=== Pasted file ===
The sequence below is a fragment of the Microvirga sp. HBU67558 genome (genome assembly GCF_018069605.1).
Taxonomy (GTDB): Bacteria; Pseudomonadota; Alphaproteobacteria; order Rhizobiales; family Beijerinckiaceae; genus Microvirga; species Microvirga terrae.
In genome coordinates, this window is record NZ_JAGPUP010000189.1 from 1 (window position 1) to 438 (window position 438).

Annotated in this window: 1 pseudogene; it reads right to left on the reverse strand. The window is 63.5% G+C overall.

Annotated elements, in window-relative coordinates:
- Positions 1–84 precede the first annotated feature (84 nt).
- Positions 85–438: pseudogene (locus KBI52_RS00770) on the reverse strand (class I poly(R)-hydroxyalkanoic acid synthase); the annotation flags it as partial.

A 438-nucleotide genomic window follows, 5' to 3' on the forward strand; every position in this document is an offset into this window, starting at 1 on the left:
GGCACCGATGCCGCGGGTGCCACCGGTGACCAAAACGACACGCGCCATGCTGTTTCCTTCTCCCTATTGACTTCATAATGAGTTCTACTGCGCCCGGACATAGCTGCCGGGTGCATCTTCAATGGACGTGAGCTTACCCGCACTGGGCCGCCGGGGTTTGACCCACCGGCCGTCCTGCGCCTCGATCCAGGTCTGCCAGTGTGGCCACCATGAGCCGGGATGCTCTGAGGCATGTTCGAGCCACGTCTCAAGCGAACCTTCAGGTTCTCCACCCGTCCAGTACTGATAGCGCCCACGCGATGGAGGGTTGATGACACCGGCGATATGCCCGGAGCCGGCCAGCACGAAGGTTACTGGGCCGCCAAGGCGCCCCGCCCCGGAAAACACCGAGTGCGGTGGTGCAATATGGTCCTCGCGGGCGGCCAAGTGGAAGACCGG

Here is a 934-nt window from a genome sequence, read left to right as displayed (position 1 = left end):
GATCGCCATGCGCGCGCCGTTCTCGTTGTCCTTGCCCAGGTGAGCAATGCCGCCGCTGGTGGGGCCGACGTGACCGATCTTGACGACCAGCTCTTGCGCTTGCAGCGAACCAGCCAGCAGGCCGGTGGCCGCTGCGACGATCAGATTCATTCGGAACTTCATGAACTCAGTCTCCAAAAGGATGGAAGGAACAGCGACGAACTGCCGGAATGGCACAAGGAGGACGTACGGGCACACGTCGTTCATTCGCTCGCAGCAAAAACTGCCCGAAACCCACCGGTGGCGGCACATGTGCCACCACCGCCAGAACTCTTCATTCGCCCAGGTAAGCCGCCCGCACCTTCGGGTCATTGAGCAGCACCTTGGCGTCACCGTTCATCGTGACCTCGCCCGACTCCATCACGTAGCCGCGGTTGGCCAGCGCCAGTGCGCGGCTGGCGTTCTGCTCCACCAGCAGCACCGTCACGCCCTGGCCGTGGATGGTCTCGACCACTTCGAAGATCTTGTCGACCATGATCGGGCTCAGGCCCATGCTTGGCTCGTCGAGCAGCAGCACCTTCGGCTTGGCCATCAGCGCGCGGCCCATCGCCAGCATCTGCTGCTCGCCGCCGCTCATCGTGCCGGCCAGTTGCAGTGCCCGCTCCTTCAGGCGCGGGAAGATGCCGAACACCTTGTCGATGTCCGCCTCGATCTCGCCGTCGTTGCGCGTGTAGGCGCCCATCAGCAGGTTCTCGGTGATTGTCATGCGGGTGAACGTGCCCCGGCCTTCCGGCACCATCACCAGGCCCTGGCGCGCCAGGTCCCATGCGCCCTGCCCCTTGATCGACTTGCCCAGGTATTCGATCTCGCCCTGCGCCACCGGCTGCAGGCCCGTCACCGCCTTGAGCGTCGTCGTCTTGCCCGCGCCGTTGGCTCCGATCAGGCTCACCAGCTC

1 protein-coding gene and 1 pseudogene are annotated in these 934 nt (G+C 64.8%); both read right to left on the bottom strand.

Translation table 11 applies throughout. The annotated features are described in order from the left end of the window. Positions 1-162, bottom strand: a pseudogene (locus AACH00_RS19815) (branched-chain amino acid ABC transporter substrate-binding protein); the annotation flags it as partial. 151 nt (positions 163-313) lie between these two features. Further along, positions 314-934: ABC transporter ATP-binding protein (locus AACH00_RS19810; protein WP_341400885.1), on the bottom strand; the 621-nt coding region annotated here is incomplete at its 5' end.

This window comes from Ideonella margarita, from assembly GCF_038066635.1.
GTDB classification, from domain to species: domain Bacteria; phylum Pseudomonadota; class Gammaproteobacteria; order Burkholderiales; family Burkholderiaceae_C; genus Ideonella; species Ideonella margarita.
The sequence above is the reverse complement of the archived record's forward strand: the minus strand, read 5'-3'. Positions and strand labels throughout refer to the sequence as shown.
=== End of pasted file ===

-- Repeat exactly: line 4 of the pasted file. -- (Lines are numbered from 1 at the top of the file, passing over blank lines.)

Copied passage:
Annotated in this window: 1 pseudogene; it reads right to left on the reverse strand. The window is 63.5% G+C overall.